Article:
The humor of Mel Brook's "Young Frankenstein: The Musical" follows that of the original 1974 film, but adds just enough new punch lines to make the show fresh for the younger generations unfamiliar with the movie. The comedy of show even sometimes exceeds that of the film, which follows the grandson of Victor von Frankenstein and his adventures in Transylvania after he arrives in town to settle his dead grandfather's estate. The temptation to recreate his grandfather's experiments on dead bodies proves too strong, and Frederick Frankenstein finds himself with his own monster and an angry town mob at his door.
The melodramatic music of "Young Frankenstein" has a burlesque, vaudeville feel to it, much like the Tony award winning "Producers" and the recent "Addams Family," but comparing the show's numbers to those of its successful predecessor has led to many mixed reviews - a shame, since "Young Frankenstein: The Musical" is a fun "roll in the hay" filled with nonstop occasion for laughter. If the audience reaction at the Fresno Soroyan Theatre Tuesday night was any indication of the show's quality, there can be no doubt that the musical provides pure entertainment.
The current NetWorks national touring cast do not overdo their roles any more than the hilarious script calls for, and they fit into their roles perfectly. Let's just say that the audience isn't alone in its nonstop merriment. Christopher Timson brings particular merriment to his character, Igor (pronounced "eye-gore"), Frederick's henchman with a hump that can't seem to decide which side of his back to stay on. Timson slumps about the stage with a cartoonish dark side, but that doesn't stop him from jumping into song and dance, especially when it keeps the villagers attention away from a certain moaning monster.
The monster, itself, played by Rory Donovan, has fewer moments on stage than other characters, but leaves the strongest mark in the show. While Donovan gets his chance to show off his deep, beautiful voice at the end of the musical, his true brilliance shines in the moans, groans and short statements as the confused monster with an "abby-normal brain." Audiences burst out in applause every time Donovan mumbles, "Puttin' on the Ritz." The Ritz number lasts longer than the memorable movie scene and includes impressive choreography by Susan Stroman. Her dances, recreated in the tour by James Gray, echoes strongly throughout the musical, giving it much of its high energy.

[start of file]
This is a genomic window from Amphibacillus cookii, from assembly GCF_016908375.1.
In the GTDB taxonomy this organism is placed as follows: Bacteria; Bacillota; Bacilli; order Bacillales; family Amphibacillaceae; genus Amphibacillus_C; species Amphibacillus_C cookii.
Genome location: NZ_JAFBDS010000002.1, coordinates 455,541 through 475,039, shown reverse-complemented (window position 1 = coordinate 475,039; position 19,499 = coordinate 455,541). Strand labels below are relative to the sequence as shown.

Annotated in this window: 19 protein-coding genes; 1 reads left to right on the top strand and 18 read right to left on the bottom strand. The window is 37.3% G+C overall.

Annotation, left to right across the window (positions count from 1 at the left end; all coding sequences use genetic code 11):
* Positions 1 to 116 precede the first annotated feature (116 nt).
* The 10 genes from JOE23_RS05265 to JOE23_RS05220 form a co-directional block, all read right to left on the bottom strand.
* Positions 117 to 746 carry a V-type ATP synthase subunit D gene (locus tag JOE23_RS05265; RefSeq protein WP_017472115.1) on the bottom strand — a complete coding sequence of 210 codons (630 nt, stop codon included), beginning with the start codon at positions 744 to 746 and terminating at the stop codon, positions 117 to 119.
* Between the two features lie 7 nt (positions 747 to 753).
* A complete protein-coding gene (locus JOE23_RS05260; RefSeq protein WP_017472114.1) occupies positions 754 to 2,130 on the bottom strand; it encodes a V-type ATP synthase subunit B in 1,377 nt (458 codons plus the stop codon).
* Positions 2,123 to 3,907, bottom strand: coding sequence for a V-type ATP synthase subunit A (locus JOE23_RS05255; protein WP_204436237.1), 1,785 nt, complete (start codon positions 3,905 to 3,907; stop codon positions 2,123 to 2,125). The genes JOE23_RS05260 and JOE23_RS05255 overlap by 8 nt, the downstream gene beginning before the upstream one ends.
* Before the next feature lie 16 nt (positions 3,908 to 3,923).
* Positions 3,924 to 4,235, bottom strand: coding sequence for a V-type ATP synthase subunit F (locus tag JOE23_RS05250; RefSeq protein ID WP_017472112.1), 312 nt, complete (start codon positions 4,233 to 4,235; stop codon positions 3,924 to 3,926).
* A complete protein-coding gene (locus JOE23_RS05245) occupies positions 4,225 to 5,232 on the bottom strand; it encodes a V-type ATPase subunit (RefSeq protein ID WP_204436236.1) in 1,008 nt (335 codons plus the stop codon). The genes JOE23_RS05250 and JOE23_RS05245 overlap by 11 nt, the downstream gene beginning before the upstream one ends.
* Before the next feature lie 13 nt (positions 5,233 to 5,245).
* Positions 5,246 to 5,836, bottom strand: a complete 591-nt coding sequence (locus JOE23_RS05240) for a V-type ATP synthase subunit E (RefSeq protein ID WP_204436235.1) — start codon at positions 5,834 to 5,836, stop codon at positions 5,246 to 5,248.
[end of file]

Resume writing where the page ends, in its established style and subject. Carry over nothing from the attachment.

Then, there's the housekeeper, Frau Blucher, whose name causes horses to neigh at the very whisper of it. With her Transylvanian accent and awkward, but comedic mannerisms in hand, Pat Sibley delivers a strong performance throughout, especially in her big solo, "He Vas My Boyfriend." And who could forget the man himself, Frederick Frankenstein (pronounced "Fronk-en-steen"), played with charisma, talent and a wonderful singing voice to boot by A.J. Holmes.
Britt Hancock gives the audience one last hoot with his double roles of a lonely Hermit and as the Inspector Kemp. Hancock gives the audience a peak at his quick two second change of costumes during bows. Lexie Dorsett deserves a lot of credit, too, for her portrayal of Frederick's fiance, Elizabeth, as well. Her extravagant and overdramatic expressions add extra oomph to her character, who tells her fiance he is free to imagine whatever he wants, but "please don't touch me." She also has a fun number in the second act in which she declares that "everybody loves a little surprise," only to receive a not-so-small surprise of her own involving a very pretty lab assistant named Inga. Inga (played by Elizabeth Pawlowski) adds a lot of the strong sexual humor to the musical, aside from the sexual tension between Frederick and Elizabeth, and later, between Elizabeth and the Monster. Like the movie, the musical's humor is very suggestive, but well staged to be more humorous than offensive. The musical numbers give the show the ability to expand on the original jokes in the film.